ai weiwei fences
the bus shelters are located throughout the boroughs of new york city 
image © designboom

 

 

‘in many ways, ‘good fences make good neighbors’ is the culmination of ai weiwei’s work to date’ explains nicholas baume, director and chief curator of the public art fund. ‘it grows out of his personal experience of ‘otherness,’ his distinguished practice as both artist and architect, as well as his intensive research on the international refugee crisis and global rise of nationalism.’

ai weiwei fences
‘circle fence’ is located at the unisphere in queens
image © designboom

 

 

variations on the fence – from metal chain link to synthetic netting – form interventions that adapt to their sites, ‘as if growing out of urban space and changing how we relate to the fence and our environment’. the project marks ai weiwei’s largest and most ambitious public art exhibition to date and will be on view from october 12, 2017 – february 11, 2018, at 300+ sites across new york city.

ai weiwei fences
a 1,000-foot-long fence uses a series of metal frames
image © designboom

ai weiwei fences
interconnected netting surrounds the site
image © designboom

ai weiwei fences
‘arch’ is erected inside the washington square monument 
image © designboom


the 37-foot-tall steel cage echoes the iconic form of the marble arch
image © designboom

ai weiwei fences
a passageway through its center allows visitors to walk through 
image © designboom

ai weiwei fences
the cage perfectly sits beneath the archway 
image © designboom

ai weiwei fences
flagpole-mounted works are featured on the façade of the essex street market
image © designboom

ai weiwei fences
the sheet illustrates abstract depictions of refugees 
image © designboom

ai weiwei fences
a fence is slotted in between two private buildings in the lower east side
image © designboom

ai weiwei fences
banners feature portraits of immigrants from different periods
image © designboom

ai weiwei fences
five arch-filling security fences are installed at the foundation building of the cooper union
image © designboom

    have something to add? share your thoughts in our comments section below.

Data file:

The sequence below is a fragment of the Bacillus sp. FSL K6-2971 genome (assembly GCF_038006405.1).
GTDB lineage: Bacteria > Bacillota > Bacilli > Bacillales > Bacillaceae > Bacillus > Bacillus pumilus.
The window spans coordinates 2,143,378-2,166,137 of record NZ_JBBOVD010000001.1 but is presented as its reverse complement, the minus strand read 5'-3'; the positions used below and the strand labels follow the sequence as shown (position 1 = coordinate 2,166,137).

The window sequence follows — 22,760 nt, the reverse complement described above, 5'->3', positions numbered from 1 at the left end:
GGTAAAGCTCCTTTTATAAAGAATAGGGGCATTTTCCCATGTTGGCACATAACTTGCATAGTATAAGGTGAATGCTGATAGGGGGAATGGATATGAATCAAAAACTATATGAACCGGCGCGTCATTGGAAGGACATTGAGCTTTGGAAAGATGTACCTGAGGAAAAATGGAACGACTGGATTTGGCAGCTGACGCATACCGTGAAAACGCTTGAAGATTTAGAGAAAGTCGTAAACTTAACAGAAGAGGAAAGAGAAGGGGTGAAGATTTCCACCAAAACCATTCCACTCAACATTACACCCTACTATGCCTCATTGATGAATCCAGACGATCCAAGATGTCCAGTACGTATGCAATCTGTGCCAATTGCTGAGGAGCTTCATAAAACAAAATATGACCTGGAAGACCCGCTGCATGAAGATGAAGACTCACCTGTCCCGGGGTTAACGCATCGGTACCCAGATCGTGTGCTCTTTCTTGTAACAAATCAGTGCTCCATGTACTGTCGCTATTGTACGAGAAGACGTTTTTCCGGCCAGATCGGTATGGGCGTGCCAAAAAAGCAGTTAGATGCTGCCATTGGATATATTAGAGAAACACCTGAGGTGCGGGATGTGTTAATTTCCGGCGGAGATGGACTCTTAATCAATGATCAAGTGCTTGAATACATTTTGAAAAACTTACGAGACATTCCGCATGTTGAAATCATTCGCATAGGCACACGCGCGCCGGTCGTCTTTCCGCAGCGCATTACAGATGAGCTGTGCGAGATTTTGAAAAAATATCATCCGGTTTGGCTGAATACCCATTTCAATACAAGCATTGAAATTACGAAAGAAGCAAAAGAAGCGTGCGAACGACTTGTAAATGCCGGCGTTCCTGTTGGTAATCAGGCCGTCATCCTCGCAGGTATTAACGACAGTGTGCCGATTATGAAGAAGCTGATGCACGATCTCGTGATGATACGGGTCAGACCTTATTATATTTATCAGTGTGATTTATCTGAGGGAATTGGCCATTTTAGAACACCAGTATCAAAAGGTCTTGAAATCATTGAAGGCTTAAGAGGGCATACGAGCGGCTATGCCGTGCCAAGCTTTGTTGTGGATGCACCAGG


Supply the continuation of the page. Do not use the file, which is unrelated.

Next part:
comments policy
    LOG IN
    designboom's comment policy guidelines
    generally speaking, if we publish something, it's because we're genuinely interested in the subject. we hope you'll share this interest and if you know even more about it, please share! our goal in the discussion threads is to have good conversation and we prefer constructive opinions. we and our readers have fun with entertaining ones. designboom welcomes alerts about typos, incorrect names, and the like.
    the correction is at the discretion of the post editor and may not happen immediately.

    what if you disagree with what we or another commenter has to say?
    let's hear it! but please understand that offensive, inappropriate, or just plain annoying comments may be deleted or shortened.

    - please do not make racist, sexist, anti-semitic, homophobic or otherwise offensive comments.
    - please don't personally insult the writers or your fellow commenters.
    - please avoid using offensive words, replacing a few letters with asterisks is not a valid workaround.
    - please don't include your website or e-mail address in your comments for the purpose of self-promotion.
    - please respect jury verdicts and do not discuss offensively on the competition results
    (there is only one fist prize, and designboom usually asks renown professionals to help us to promote talent.
    in addition to the awarded designs, we do feel that almost all deserve our attention, that is why we publish
    the best 100-200 entries too.)

    a link is allowed in comments as long as they add value in the form of information, images, humor, etc. (links to the front page of your personal blog or website are not okay). unwelcome links (to commercial products or services of others, offensive material etc. ) will be redacted. and, ... yes, spam gets banned. no, we do not post fake comments.

    art news